With the Brihanmumbai Municipal Corporation’s (BMC) failure to start a decentralised method of waste management even after two years of planning, the ward officer of G north (Dadar, Matunga, Mahim areas), with the help of civic engineers, has designed a machine that converts wet waste into bio-compost.
The waste management centre that has been set up at Dharavi was inaugurated on Friday evening. The civic body is expected to produce at least 10 metric tonnes of compost from this centre. This compost will be sold to the garden department of the BMC.
The machine converts waste into organic compost, at just one third of the cost.
“We took about six months to design and get the mechanism in place. The idea was to have a decentralised method of waste management that reduces the transportation costs. This will also help bring down the burden at dumping yards. This is a great way to generate revenue too,” said Sharad Ugade, assistant municipal commissioner.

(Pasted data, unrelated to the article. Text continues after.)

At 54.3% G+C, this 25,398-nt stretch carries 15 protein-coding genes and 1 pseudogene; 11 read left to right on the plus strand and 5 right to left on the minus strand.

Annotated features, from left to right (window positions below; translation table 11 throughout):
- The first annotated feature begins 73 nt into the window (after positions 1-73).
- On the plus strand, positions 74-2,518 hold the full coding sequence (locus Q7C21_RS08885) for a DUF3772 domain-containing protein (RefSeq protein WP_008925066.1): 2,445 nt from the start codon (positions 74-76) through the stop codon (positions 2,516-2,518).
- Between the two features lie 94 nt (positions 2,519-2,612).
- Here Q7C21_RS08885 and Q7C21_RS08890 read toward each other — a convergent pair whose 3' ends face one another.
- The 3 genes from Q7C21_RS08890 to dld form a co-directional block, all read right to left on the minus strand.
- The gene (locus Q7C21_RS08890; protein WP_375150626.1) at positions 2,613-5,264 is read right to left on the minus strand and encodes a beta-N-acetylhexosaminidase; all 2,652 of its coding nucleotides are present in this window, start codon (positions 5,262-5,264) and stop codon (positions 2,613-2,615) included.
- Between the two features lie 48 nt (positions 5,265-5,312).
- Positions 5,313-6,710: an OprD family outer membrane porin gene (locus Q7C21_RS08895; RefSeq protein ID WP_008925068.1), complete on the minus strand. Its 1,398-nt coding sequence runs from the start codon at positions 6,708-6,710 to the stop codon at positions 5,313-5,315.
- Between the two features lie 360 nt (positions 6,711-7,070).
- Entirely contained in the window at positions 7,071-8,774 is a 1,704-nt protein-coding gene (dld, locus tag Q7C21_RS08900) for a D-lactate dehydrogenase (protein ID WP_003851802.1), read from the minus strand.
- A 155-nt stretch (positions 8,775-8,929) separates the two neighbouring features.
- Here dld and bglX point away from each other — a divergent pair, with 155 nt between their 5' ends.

The ward engineers also designed a waste segregation machine that separates wet and dry garbage. The G north ward generates about 800 metric tonnes of waste every day, of which about 100 to 150 metric tonnes consists of wet waste.
The civic body now plans to get other wards to put in place similar waste management centres.
The officials claimed these machines will be extremely useful if they are set up at various municipal markets in the city, so that everyday waste can be easily processed without any transportation cost involved.
“It is a very innovative method created by the civic engineers and we will replicate the system wherever possible,” said civic chief Ajoy Mehta.
(Photos by Pratham Gokhale)